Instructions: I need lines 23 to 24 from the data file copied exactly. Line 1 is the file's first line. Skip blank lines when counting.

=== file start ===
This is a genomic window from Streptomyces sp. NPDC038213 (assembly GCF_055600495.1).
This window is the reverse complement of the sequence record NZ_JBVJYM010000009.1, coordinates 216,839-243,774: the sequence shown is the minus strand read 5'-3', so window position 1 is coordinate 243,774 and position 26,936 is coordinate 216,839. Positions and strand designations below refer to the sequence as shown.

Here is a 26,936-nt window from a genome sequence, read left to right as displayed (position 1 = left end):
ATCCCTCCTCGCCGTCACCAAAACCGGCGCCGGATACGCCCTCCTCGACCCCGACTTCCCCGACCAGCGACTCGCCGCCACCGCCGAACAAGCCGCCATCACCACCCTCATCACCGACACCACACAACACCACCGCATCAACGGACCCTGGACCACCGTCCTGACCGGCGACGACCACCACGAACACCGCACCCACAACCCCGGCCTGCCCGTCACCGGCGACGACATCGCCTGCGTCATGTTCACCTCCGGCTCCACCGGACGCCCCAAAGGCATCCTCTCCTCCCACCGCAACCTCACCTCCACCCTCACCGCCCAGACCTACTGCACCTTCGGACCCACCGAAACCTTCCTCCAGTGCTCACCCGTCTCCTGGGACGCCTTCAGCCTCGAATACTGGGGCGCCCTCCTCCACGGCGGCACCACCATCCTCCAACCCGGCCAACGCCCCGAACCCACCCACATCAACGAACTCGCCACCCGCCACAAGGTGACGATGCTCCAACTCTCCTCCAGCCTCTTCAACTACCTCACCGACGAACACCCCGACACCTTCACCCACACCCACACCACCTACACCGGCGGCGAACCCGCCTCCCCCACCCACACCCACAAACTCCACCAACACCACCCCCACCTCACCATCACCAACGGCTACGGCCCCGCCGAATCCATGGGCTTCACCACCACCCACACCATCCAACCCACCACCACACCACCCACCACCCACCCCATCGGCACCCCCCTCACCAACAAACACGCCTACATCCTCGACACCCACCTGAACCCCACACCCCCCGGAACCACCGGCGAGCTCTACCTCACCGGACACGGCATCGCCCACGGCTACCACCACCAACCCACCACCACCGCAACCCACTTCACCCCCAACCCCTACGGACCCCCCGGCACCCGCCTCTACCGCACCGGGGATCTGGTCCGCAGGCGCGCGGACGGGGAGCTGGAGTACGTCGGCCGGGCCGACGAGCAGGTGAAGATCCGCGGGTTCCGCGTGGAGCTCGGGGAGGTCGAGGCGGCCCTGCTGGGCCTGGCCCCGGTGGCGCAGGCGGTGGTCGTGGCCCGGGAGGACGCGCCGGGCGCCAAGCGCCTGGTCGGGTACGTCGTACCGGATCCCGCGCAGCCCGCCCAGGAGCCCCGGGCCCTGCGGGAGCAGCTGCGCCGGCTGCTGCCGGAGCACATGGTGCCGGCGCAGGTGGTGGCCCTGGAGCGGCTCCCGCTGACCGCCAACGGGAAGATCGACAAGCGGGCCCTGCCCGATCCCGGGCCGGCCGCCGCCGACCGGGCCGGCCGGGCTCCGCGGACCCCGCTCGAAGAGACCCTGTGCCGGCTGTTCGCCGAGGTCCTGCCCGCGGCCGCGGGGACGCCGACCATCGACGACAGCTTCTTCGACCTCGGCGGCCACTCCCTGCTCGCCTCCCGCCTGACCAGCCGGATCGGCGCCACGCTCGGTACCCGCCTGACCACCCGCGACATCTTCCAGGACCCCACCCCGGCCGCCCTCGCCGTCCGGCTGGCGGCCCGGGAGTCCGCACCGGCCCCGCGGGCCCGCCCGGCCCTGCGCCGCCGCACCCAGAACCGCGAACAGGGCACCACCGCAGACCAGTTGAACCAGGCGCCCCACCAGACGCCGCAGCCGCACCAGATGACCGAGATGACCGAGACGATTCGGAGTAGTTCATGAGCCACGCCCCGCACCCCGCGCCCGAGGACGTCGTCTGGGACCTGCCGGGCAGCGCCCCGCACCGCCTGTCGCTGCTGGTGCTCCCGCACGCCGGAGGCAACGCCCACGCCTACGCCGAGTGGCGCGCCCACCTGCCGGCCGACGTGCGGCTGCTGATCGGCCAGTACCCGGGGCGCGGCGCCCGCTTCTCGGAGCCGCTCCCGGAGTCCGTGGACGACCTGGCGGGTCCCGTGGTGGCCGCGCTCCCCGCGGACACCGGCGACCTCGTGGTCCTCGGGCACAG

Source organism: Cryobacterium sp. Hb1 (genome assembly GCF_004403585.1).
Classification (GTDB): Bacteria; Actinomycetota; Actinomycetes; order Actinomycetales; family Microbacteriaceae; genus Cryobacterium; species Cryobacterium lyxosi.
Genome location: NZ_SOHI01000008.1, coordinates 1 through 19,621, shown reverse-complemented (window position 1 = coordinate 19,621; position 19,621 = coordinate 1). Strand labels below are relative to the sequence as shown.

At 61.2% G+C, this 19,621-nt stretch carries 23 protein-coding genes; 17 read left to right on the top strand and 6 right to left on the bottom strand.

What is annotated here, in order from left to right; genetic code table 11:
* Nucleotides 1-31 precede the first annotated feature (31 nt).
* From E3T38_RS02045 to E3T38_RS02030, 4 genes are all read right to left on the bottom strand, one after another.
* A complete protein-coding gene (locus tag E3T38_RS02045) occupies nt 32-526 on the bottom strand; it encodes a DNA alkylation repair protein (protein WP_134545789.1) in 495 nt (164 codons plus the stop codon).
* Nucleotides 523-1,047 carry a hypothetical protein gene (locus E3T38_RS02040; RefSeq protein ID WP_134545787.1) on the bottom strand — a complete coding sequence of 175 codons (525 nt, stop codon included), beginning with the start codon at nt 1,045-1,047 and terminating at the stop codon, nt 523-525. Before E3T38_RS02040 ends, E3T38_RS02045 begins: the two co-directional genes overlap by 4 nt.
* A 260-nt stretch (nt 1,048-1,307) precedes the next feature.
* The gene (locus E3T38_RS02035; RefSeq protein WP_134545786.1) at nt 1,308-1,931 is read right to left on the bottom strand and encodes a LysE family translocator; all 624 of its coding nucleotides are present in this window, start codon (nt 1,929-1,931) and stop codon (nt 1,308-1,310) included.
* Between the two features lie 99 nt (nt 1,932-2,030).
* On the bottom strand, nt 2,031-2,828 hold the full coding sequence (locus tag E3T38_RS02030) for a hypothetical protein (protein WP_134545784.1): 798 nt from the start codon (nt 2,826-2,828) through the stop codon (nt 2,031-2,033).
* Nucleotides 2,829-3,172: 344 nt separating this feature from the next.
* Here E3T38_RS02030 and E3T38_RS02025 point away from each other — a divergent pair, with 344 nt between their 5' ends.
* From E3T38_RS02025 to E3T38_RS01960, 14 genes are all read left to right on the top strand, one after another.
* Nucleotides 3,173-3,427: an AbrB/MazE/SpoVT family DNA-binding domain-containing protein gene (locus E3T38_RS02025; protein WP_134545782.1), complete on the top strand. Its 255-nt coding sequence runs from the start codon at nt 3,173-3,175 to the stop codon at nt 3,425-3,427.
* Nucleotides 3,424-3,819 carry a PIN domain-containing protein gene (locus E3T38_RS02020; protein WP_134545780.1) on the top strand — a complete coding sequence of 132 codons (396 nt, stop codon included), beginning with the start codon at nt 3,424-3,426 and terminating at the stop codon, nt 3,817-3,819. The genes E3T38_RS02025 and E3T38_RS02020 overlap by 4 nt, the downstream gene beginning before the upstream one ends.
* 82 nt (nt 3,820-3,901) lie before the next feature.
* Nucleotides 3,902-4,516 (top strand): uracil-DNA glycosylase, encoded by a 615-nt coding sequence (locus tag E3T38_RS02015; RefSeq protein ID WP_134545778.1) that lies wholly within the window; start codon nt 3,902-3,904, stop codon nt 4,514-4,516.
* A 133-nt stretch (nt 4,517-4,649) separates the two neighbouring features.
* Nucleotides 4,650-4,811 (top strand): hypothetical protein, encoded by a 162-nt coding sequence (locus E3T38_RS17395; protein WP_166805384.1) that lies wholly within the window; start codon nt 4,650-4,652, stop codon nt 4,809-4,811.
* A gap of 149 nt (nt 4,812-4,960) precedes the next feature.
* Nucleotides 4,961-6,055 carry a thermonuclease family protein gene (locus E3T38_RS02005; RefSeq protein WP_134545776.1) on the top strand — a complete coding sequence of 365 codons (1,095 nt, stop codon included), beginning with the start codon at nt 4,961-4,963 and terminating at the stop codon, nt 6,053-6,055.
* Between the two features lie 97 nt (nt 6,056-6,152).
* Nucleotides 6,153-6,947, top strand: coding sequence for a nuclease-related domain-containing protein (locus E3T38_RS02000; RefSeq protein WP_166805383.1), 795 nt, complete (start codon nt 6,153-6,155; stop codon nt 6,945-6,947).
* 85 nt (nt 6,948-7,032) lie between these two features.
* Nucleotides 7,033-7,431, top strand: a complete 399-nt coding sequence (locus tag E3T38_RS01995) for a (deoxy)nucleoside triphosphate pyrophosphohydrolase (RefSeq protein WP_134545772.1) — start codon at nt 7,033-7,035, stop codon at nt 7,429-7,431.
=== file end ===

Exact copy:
* 82 nt (nt 3,820-3,901) lie before the next feature.
* Nucleotides 3,902-4,516 (top strand): uracil-DNA glycosylase, encoded by a 615-nt coding sequence (locus tag E3T38_RS02015; RefSeq protein ID WP_134545778.1) that lies wholly within the window; start codon nt 3,902-3,904, stop codon nt 4,514-4,516.